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Oman has huge economic potential, says Atlantic Council's Jon Huntsman
Diplomatic Pouch / December 18, 2014

By Larry Luxner

The Sultanate of Oman is a “gorgeous” yet frequently overlooked country that shines as a beacon of stability in the turbulent Middle East, says former Utah governor and one-time presidential hopeful Jon Huntsman Jr.

The highly respected politician, businessman and diplomat, who among other things served as U.S. ambassador to China from 2009 to 2011, spoke Dec. 4 at the Omani Scholarly Symposium — an all-day event held at Washington’s Willard InterContinental Hotel and organized by the Embassy of Oman.

As the 200 or so people attending the symposium enjoyed their Greek salad, filet mignon, jumbo crab cake and bittersweet chocolate crunch bombe dessert, Huntsman delved into a bit of history. He reminded his audience that in September 1790, the American vessel Boston Rambler called on Muscat, Oman’s capital. Forty-three years later, the United States and Oman signed a “Treaty of Commerce and Amity,” marking the first bilateral accord between Washington and any Gulf country.

“In 1840, the Sultanah arrived in New York” carrying Ahmad bin Na’aman — the first Arab diplomat to be accredited to the United States, said Huntsman. And another important milestone was achieved in 2006, with the signing of a free-trade agreement between Washington and Muscat that took effect five years ago.

“As the U.S.-Oman commercial relationship enters its third century, the best may be yet to come,” he continued. “Oman, like the rest of us, faces economic challenges which require sound strategy, good governance and effective planning. We can provide assistance, and indeed we must agree that it is in our national interest to do so.”

Huntsman, 54, praised Oman’s ambassador to the United States, Hunaina Sultan Ahmed Al-Mughairy, as a “superstar” and said he’s known her since serving as governor of Utah from 2005 to 2009.

A self-described “center-right conservative,” Huntsman left his ambassadorship in Beijing to seek the 2012 Republican presidential nomination. But he dropped out after finishing third in the New Hampshire primary. In January 2014, he became chairman of the Atlantic Council, an influential Washington-based think tank.

Huntsman, a Mormon, praised the overwhelmingly Muslim desert sultanate of 3.6 million for having come so far in such a short time.

“When Sultan Qaboos became leader of Oman in 1970, he inherited a heavily underdeveloped country from his father. Oman had only six miles of paved roads, and three schools with 900 students,” he said. “Today there’s around 5,000 miles of paved roads and half a million registered students scattered in 1,000 schools. Oman has one of the most respectable literacy rates and women’s rights records in the Arab world.”

Yet Oman’s biggest challenge, he said, is diversifying its economy and ending the country’s economic dependence on energy.

“The Omani leadership understands this very well. Almost 50 percent of Oman’s GDP is from oil and gas. It ranks 21st in the world in oil revenues, but it’s likely to run out of oil in the next decade,” he warned. Nevertheless, petroleum production reached 945,000 barrels per day in 2013, and 97 percent of Oman’s oil exports went to Asian countries — with China buying nearly 60 percent of the total.

Oman also has the world’s 26th largest proven gas reserves, estimated in 2010 at around 849.5 billion cubic meters.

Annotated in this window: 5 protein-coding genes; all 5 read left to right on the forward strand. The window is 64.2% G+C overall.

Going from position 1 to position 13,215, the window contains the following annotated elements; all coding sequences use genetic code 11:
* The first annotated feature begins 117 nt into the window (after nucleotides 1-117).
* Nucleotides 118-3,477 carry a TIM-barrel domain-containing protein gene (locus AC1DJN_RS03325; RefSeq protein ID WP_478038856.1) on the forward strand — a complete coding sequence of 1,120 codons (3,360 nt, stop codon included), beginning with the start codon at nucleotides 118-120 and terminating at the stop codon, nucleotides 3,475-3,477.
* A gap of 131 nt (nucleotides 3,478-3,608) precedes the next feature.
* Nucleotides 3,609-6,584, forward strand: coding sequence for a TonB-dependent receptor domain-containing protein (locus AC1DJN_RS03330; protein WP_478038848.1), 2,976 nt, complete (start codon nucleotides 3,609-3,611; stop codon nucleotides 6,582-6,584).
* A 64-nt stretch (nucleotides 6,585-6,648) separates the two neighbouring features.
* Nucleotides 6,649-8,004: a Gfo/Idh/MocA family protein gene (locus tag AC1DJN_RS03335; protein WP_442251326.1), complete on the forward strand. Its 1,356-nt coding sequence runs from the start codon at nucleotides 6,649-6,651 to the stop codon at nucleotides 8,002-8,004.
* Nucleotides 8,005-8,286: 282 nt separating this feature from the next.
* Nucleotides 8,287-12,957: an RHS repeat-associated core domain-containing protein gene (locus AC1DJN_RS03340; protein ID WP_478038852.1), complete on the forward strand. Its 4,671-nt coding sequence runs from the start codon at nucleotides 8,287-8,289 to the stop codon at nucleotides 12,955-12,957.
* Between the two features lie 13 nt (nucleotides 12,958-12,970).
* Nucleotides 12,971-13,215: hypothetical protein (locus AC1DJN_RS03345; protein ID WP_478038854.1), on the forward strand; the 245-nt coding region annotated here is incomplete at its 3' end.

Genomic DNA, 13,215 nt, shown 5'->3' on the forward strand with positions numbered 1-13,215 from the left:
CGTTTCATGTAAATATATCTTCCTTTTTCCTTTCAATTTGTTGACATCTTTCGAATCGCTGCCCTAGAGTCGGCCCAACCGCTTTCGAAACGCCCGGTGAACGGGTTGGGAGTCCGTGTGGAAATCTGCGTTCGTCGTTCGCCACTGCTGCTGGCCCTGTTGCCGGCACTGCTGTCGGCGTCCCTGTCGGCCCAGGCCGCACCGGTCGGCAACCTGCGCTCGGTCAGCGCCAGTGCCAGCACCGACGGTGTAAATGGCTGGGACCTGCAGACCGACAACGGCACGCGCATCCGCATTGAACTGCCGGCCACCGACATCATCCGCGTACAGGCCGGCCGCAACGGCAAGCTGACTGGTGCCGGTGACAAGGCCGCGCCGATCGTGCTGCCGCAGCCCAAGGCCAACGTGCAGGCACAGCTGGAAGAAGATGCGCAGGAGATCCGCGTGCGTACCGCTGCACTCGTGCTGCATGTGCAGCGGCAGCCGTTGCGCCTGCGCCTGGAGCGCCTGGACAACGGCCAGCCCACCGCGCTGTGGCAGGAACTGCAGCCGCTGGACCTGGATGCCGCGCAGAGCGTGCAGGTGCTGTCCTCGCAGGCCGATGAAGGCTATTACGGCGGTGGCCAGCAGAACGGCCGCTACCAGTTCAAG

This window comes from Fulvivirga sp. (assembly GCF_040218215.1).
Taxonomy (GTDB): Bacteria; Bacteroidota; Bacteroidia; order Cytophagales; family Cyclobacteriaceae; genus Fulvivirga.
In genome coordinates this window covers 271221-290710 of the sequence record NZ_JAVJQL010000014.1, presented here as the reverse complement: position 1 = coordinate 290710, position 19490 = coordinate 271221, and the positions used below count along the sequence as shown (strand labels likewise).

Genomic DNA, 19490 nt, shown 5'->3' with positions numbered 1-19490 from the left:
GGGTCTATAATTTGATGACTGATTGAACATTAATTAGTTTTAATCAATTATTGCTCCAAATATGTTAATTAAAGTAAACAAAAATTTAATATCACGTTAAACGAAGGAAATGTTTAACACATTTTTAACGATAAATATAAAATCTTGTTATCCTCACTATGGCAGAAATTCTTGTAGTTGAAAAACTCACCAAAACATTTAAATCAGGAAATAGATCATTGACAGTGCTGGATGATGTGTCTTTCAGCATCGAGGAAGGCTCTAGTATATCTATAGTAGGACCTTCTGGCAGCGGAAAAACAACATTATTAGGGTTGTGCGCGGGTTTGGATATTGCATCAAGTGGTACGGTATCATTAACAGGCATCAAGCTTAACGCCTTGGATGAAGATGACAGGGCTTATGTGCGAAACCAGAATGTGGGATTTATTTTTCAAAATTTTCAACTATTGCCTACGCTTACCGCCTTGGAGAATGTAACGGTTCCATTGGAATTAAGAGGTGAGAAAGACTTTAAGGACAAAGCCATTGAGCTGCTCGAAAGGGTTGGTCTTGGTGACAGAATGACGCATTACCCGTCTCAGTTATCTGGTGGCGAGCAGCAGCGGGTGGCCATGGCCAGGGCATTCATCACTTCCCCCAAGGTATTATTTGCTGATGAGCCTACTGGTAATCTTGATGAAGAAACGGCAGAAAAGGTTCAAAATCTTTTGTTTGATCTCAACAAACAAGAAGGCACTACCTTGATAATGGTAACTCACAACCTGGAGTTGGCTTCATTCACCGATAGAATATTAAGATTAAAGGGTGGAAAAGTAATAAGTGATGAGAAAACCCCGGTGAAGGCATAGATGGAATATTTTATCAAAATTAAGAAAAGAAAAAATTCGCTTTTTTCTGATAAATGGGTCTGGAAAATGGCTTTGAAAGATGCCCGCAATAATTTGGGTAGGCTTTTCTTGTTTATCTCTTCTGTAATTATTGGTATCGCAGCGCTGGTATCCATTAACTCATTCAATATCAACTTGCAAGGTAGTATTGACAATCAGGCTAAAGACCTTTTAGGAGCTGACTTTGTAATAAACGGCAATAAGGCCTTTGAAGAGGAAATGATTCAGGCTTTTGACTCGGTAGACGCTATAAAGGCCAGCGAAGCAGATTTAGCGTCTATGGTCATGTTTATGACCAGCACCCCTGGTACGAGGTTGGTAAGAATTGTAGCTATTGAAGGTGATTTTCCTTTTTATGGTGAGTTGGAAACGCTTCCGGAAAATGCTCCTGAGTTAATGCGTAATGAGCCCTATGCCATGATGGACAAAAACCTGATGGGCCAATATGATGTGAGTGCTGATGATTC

“Last year, natural gas accounted for about 80 percent of the country’s electricity generation,” said Huntsman. “But for Oman’s domestic energy needs, solar and wind power are the future. Oman’s location on the southeastern corner of the Arabian Peninsula — positioned like few other countries in the world — suggests that Oman is ideally situated geographically to utilize renewable energy resources.”

Even so, there’s no denying that Oman has some very unstable neighbors. Two days after Huntsman’s speech, al-Qaeda terrorists murdered an American journalist held hostage in neighboring Yemen during a failed attempt by Navy SEALs to rescue him.

Huntsman praised Oman for its “low-profile” role in mediating various Middle East conflicts — ranging from maintaining open channels of communication with Israel through the years, to securing the release of three U.S. backpackers held by Iran in 2011.

But the politician’s main focus at the Omani Symposium was economics, and what he called the huge potential of a country that’s 1.4 times the size of his native Utah and with only a few hundred thousand more inhabitants than the Beehive State.

“Oman has a small population, so the emphasis is on trade and serving as a gateway to an Asian market of two billion consumers — and in the future, to a market of 80 million in Iran,” he said. Huntsman added that the Indian Ocean port of Salalah — located more than 1,000 kilometers southwest of Muscat, Oman’s capital city — is destined to become one of the world’s most important container terminals.

“While the UAE always comes to mind as a successful diversification story in the region, Oman can be a stabilizing force in the Gulf,” he said, estimating that Oman has attracted $16 billion in overall investment in ports, free zones, transport networks and infrastructure. “By attracting a variety of investments and developing human resources, Oman can become a regional center for manufacturing, IT and entrepreneurship.”

But tourism shouldn’t be an afterthought, he said — even though Oman has none of the glitz or glamour of nearby Dubai, Abu Dhabi or Qatar.

“This is a gorgeous country. The problem is, not enough Americans know about Oman. Tourism contributions have been modest, but that can change with more aggressive promotion,” he said. “I commend the Omani Embassy and the country’s leadership in Muscat for realizing the economic potential of tourism.”

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